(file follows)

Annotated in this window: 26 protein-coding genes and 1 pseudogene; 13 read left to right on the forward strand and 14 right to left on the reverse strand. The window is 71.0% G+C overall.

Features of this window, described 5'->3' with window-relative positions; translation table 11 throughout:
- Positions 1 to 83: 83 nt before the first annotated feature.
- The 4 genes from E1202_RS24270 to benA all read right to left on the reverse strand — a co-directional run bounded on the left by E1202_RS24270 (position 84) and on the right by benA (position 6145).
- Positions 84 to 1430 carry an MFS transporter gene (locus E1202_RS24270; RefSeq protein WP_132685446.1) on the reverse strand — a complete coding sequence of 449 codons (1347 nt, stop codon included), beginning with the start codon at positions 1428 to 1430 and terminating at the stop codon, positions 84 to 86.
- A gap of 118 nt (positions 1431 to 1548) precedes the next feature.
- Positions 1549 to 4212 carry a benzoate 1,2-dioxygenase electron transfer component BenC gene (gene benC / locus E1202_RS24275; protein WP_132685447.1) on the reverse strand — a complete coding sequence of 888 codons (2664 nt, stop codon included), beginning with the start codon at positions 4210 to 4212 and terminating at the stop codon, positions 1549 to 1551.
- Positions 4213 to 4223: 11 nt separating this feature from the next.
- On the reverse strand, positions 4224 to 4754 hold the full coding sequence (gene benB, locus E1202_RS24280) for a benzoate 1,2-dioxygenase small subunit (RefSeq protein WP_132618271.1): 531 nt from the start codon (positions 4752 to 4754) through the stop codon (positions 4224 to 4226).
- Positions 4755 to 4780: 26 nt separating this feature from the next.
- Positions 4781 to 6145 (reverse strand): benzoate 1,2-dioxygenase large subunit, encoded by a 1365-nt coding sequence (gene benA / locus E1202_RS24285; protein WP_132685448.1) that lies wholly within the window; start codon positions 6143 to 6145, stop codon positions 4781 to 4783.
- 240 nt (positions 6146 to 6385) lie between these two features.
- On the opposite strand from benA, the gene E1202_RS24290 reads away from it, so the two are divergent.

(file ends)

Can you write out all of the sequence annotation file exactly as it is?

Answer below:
Annotated in this window: 26 protein-coding genes and 1 pseudogene; 13 read left to right on the forward strand and 14 right to left on the reverse strand. The window is 71.0% G+C overall.

Features of this window, described 5'->3' with window-relative positions; translation table 11 throughout:
- Positions 1 to 83: 83 nt before the first annotated feature.
- The 4 genes from E1202_RS24270 to benA all read right to left on the reverse strand — a co-directional run bounded on the left by E1202_RS24270 (position 84) and on the right by benA (position 6145).
- Positions 84 to 1430 carry an MFS transporter gene (locus E1202_RS24270; RefSeq protein WP_132685446.1) on the reverse strand — a complete coding sequence of 449 codons (1347 nt, stop codon included), beginning with the start codon at positions 1428 to 1430 and terminating at the stop codon, positions 84 to 86.
- A gap of 118 nt (positions 1431 to 1548) precedes the next feature.
- Positions 1549 to 4212 carry a benzoate 1,2-dioxygenase electron transfer component BenC gene (gene benC / locus E1202_RS24275; protein WP_132685447.1) on the reverse strand — a complete coding sequence of 888 codons (2664 nt, stop codon included), beginning with the start codon at positions 4210 to 4212 and terminating at the stop codon, positions 1549 to 1551.
- Positions 4213 to 4223: 11 nt separating this feature from the next.
- On the reverse strand, positions 4224 to 4754 hold the full coding sequence (gene benB, locus E1202_RS24280) for a benzoate 1,2-dioxygenase small subunit (RefSeq protein WP_132618271.1): 531 nt from the start codon (positions 4752 to 4754) through the stop codon (positions 4224 to 4226).
- Positions 4755 to 4780: 26 nt separating this feature from the next.
- Positions 4781 to 6145 (reverse strand): benzoate 1,2-dioxygenase large subunit, encoded by a 1365-nt coding sequence (gene benA / locus E1202_RS24285; protein WP_132685448.1) that lies wholly within the window; start codon positions 6143 to 6145, stop codon positions 4781 to 4783.
- 240 nt (positions 6146 to 6385) lie between these two features.
- On the opposite strand from benA, the gene E1202_RS24290 reads away from it, so the two are divergent.